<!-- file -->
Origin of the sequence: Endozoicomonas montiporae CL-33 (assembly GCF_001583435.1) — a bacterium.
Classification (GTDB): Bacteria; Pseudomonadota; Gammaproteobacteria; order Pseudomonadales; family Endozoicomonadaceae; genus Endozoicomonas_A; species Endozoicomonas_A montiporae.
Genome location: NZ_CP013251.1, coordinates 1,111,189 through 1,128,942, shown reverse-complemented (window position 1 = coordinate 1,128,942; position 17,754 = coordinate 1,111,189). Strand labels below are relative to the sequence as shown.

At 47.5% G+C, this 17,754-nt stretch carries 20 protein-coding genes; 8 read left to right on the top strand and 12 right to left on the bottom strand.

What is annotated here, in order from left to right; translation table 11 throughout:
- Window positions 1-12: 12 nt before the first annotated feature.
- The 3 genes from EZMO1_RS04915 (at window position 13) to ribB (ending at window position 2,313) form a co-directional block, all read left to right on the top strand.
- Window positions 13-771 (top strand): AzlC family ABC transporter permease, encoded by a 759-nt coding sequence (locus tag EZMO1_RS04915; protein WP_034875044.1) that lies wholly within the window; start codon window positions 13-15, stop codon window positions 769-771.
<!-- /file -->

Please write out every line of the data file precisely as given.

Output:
Origin of the sequence: Endozoicomonas montiporae CL-33 (assembly GCF_001583435.1) — a bacterium.
Classification (GTDB): Bacteria; Pseudomonadota; Gammaproteobacteria; order Pseudomonadales; family Endozoicomonadaceae; genus Endozoicomonas_A; species Endozoicomonas_A montiporae.
Genome location: NZ_CP013251.1, coordinates 1,111,189 through 1,128,942, shown reverse-complemented (window position 1 = coordinate 1,128,942; position 17,754 = coordinate 1,111,189). Strand labels below are relative to the sequence as shown.

At 47.5% G+C, this 17,754-nt stretch carries 20 protein-coding genes; 8 read left to right on the top strand and 12 right to left on the bottom strand.

What is annotated here, in order from left to right; translation table 11 throughout:
- Window positions 1-12: 12 nt before the first annotated feature.
- The 3 genes from EZMO1_RS04915 (at window position 13) to ribB (ending at window position 2,313) form a co-directional block, all read left to right on the top strand.
- Window positions 13-771 (top strand): AzlC family ABC transporter permease, encoded by a 759-nt coding sequence (locus tag EZMO1_RS04915; protein WP_034875044.1) that lies wholly within the window; start codon window positions 13-15, stop codon window positions 769-771.